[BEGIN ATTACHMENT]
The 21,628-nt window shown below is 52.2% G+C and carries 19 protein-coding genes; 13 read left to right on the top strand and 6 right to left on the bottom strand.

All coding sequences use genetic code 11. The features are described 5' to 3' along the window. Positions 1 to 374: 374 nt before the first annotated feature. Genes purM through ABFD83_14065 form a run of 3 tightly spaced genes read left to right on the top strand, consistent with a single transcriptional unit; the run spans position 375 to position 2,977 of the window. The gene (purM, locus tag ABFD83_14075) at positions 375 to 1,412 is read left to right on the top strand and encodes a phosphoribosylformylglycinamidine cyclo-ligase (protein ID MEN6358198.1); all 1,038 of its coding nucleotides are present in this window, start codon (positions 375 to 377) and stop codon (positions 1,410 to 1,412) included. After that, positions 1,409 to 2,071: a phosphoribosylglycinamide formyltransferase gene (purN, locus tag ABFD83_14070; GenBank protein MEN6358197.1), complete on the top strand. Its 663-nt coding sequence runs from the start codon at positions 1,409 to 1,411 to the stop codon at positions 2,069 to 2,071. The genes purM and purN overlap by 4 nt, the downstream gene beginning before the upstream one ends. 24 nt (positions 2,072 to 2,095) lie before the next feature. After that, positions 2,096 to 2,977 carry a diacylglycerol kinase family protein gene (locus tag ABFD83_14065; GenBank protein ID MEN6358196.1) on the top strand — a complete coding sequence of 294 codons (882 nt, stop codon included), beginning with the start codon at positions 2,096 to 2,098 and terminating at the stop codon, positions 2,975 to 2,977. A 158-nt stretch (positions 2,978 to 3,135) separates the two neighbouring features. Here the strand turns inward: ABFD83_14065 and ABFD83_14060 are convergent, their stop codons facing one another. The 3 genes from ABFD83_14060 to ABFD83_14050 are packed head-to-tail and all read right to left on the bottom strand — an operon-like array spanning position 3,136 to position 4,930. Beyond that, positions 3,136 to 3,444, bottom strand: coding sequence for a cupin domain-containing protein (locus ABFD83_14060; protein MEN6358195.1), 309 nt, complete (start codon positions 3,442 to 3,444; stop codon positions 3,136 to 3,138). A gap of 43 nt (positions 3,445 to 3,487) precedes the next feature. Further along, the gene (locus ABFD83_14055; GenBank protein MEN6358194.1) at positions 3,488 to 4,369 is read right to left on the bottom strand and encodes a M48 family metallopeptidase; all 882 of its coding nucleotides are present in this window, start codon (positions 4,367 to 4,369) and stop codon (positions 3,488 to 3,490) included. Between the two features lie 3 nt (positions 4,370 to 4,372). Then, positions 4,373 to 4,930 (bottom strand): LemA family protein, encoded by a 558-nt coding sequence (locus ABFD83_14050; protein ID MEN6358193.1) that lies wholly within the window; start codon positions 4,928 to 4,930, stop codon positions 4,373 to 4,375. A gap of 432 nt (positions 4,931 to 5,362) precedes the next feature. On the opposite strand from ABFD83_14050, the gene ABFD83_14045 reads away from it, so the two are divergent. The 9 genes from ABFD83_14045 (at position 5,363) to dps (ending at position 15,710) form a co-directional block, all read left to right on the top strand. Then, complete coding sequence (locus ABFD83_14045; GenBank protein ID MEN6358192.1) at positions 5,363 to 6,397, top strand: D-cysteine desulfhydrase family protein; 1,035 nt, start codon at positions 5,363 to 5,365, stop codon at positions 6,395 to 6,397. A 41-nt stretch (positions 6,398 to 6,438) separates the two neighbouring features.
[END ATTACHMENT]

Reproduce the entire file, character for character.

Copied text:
The 21,628-nt window shown below is 52.2% G+C and carries 19 protein-coding genes; 13 read left to right on the top strand and 6 right to left on the bottom strand.

All coding sequences use genetic code 11. The features are described 5' to 3' along the window. Positions 1 to 374: 374 nt before the first annotated feature. Genes purM through ABFD83_14065 form a run of 3 tightly spaced genes read left to right on the top strand, consistent with a single transcriptional unit; the run spans position 375 to position 2,977 of the window. The gene (purM, locus tag ABFD83_14075) at positions 375 to 1,412 is read left to right on the top strand and encodes a phosphoribosylformylglycinamidine cyclo-ligase (protein ID MEN6358198.1); all 1,038 of its coding nucleotides are present in this window, start codon (positions 375 to 377) and stop codon (positions 1,410 to 1,412) included. After that, positions 1,409 to 2,071: a phosphoribosylglycinamide formyltransferase gene (purN, locus tag ABFD83_14070; GenBank protein MEN6358197.1), complete on the top strand. Its 663-nt coding sequence runs from the start codon at positions 1,409 to 1,411 to the stop codon at positions 2,069 to 2,071. The genes purM and purN overlap by 4 nt, the downstream gene beginning before the upstream one ends. 24 nt (positions 2,072 to 2,095) lie before the next feature. After that, positions 2,096 to 2,977 carry a diacylglycerol kinase family protein gene (locus tag ABFD83_14065; GenBank protein ID MEN6358196.1) on the top strand — a complete coding sequence of 294 codons (882 nt, stop codon included), beginning with the start codon at positions 2,096 to 2,098 and terminating at the stop codon, positions 2,975 to 2,977. A 158-nt stretch (positions 2,978 to 3,135) separates the two neighbouring features. Here the strand turns inward: ABFD83_14065 and ABFD83_14060 are convergent, their stop codons facing one another. The 3 genes from ABFD83_14060 to ABFD83_14050 are packed head-to-tail and all read right to left on the bottom strand — an operon-like array spanning position 3,136 to position 4,930. Beyond that, positions 3,136 to 3,444, bottom strand: coding sequence for a cupin domain-containing protein (locus ABFD83_14060; protein MEN6358195.1), 309 nt, complete (start codon positions 3,442 to 3,444; stop codon positions 3,136 to 3,138). A gap of 43 nt (positions 3,445 to 3,487) precedes the next feature. Further along, the gene (locus ABFD83_14055; GenBank protein MEN6358194.1) at positions 3,488 to 4,369 is read right to left on the bottom strand and encodes a M48 family metallopeptidase; all 882 of its coding nucleotides are present in this window, start codon (positions 4,367 to 4,369) and stop codon (positions 3,488 to 3,490) included. Between the two features lie 3 nt (positions 4,370 to 4,372). Then, positions 4,373 to 4,930 (bottom strand): LemA family protein, encoded by a 558-nt coding sequence (locus ABFD83_14050; protein ID MEN6358193.1) that lies wholly within the window; start codon positions 4,928 to 4,930, stop codon positions 4,373 to 4,375. A gap of 432 nt (positions 4,931 to 5,362) precedes the next feature. On the opposite strand from ABFD83_14050, the gene ABFD83_14045 reads away from it, so the two are divergent. The 9 genes from ABFD83_14045 (at position 5,363) to dps (ending at position 15,710) form a co-directional block, all read left to right on the top strand. Then, complete coding sequence (locus ABFD83_14045; GenBank protein ID MEN6358192.1) at positions 5,363 to 6,397, top strand: D-cysteine desulfhydrase family protein; 1,035 nt, start codon at positions 5,363 to 5,365, stop codon at positions 6,395 to 6,397. A 41-nt stretch (positions 6,398 to 6,438) separates the two neighbouring features.